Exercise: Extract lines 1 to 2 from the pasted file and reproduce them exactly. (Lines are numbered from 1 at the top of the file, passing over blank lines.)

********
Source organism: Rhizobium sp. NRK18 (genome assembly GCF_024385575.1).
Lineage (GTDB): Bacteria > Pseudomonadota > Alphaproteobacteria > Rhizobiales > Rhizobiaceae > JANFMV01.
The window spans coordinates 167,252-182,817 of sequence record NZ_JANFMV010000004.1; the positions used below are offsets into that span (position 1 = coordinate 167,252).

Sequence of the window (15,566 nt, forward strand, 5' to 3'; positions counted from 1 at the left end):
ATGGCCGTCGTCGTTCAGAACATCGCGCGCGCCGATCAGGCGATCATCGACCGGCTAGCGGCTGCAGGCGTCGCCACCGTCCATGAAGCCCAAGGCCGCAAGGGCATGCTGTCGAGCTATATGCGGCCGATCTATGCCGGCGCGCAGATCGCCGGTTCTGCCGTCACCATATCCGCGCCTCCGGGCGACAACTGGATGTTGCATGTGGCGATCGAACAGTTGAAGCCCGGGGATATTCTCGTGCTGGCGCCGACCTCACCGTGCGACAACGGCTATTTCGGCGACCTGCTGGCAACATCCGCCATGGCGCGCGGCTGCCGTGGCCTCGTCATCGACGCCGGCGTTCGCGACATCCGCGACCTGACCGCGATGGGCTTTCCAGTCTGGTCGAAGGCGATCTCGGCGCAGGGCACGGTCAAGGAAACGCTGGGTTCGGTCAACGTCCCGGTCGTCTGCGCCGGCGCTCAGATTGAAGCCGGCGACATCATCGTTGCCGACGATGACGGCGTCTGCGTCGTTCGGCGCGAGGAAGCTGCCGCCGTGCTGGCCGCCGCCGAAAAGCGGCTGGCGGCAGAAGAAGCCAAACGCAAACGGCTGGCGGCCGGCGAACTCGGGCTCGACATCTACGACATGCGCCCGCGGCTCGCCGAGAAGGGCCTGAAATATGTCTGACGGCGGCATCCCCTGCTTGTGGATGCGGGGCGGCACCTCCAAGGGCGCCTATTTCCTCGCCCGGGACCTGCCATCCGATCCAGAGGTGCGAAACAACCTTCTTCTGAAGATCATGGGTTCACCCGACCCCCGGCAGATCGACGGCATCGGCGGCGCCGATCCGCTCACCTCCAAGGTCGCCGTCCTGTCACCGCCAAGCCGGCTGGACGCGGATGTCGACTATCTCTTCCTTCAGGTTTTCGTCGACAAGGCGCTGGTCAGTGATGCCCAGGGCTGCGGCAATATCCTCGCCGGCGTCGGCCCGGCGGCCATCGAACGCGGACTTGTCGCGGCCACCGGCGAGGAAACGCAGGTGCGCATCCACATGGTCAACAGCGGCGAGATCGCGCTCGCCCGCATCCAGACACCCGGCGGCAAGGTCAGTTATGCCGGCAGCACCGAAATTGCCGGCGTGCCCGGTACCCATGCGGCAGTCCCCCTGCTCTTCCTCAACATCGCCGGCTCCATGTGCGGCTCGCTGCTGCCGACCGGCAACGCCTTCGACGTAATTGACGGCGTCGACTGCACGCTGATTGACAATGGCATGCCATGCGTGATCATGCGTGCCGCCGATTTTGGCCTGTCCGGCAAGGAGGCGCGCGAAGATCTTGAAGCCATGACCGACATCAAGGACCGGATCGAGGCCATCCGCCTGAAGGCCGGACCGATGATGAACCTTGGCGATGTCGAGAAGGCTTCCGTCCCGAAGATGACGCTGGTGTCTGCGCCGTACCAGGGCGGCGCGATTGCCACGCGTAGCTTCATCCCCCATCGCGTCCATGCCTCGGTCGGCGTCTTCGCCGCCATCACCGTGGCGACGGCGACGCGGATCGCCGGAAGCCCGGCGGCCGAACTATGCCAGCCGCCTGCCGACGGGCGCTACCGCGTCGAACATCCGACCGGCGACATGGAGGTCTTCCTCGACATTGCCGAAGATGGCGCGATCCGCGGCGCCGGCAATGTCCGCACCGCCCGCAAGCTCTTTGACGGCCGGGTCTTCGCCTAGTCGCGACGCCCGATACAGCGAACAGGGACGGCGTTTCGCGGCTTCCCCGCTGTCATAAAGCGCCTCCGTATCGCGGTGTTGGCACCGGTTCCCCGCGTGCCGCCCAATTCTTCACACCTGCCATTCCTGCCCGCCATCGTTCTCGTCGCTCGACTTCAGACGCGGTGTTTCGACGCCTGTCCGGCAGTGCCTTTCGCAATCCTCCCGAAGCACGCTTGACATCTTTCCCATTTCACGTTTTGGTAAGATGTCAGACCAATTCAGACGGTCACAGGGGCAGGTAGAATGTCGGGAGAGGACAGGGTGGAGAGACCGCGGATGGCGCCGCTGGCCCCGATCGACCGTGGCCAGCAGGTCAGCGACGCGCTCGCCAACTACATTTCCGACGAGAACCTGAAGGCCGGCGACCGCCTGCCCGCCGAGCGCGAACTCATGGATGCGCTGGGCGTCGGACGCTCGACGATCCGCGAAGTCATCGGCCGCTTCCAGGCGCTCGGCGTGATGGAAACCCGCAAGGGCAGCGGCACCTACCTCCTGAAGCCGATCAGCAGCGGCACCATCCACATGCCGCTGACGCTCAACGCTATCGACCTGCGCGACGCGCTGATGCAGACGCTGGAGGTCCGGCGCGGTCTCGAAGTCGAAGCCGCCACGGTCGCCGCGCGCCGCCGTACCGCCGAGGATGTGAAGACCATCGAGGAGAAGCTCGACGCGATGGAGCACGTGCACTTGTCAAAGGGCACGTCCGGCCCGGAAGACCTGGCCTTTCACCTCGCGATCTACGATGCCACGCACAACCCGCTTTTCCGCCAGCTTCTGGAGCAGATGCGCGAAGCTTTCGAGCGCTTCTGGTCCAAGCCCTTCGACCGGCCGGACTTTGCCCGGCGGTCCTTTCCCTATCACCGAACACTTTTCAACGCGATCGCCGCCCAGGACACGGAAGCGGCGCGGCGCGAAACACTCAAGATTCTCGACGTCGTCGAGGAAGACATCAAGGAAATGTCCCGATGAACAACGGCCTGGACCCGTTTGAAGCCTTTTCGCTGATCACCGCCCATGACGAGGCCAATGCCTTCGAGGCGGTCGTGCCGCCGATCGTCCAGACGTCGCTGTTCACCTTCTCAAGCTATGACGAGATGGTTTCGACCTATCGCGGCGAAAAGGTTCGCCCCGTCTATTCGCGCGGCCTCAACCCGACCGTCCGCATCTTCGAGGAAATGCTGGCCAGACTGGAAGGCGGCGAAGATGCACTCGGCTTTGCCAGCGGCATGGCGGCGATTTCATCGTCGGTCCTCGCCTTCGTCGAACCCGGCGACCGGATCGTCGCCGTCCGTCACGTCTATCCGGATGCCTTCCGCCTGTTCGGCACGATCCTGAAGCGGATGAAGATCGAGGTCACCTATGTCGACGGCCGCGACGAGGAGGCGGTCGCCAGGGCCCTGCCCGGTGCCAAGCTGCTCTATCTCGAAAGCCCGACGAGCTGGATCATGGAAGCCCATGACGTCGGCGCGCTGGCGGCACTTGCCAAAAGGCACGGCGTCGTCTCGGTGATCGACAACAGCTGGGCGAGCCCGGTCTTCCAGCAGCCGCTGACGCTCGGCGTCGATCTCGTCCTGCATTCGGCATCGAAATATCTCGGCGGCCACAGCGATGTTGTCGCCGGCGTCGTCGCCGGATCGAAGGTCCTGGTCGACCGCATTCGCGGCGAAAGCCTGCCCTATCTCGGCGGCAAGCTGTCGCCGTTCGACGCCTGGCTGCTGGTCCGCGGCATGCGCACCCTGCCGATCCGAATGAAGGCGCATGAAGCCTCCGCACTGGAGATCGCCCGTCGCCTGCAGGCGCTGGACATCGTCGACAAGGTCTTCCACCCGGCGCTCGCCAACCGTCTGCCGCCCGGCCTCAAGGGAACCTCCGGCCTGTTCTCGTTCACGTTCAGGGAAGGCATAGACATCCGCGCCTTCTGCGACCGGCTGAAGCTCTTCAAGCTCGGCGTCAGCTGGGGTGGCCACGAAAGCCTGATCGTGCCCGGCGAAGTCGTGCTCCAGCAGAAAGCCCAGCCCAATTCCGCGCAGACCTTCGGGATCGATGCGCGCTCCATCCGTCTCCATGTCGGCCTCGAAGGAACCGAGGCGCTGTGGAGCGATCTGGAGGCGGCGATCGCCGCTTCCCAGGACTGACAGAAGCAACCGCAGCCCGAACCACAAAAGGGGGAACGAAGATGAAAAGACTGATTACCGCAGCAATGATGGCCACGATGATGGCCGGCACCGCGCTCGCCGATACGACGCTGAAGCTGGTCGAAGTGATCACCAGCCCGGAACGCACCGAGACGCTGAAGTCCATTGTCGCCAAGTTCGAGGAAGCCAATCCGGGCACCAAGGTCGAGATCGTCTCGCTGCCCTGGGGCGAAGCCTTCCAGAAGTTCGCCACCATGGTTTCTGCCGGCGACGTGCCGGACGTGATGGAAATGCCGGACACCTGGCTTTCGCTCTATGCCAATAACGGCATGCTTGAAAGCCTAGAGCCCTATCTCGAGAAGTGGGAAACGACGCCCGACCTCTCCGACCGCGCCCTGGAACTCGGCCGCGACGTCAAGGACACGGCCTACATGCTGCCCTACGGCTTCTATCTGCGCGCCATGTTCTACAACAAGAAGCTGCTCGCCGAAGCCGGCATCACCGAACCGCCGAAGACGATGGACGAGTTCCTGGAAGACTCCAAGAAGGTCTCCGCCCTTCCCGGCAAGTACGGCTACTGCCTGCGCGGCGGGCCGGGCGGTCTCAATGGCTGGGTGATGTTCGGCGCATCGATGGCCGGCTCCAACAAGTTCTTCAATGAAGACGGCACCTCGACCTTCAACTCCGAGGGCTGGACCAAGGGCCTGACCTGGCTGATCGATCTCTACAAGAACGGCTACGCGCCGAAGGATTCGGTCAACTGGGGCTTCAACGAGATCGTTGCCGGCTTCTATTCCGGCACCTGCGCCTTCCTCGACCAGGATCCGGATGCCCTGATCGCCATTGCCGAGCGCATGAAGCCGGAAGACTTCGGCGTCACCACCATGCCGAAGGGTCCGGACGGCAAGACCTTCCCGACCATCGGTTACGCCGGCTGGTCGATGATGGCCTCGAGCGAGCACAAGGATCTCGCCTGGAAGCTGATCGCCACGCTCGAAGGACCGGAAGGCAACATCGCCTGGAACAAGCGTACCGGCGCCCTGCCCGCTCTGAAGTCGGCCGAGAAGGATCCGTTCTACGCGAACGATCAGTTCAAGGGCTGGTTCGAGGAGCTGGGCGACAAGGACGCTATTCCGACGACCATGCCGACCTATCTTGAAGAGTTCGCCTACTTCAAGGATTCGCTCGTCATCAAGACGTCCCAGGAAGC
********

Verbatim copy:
Source organism: Rhizobium sp. NRK18 (genome assembly GCF_024385575.1).
Lineage (GTDB): Bacteria > Pseudomonadota > Alphaproteobacteria > Rhizobiales > Rhizobiaceae > JANFMV01.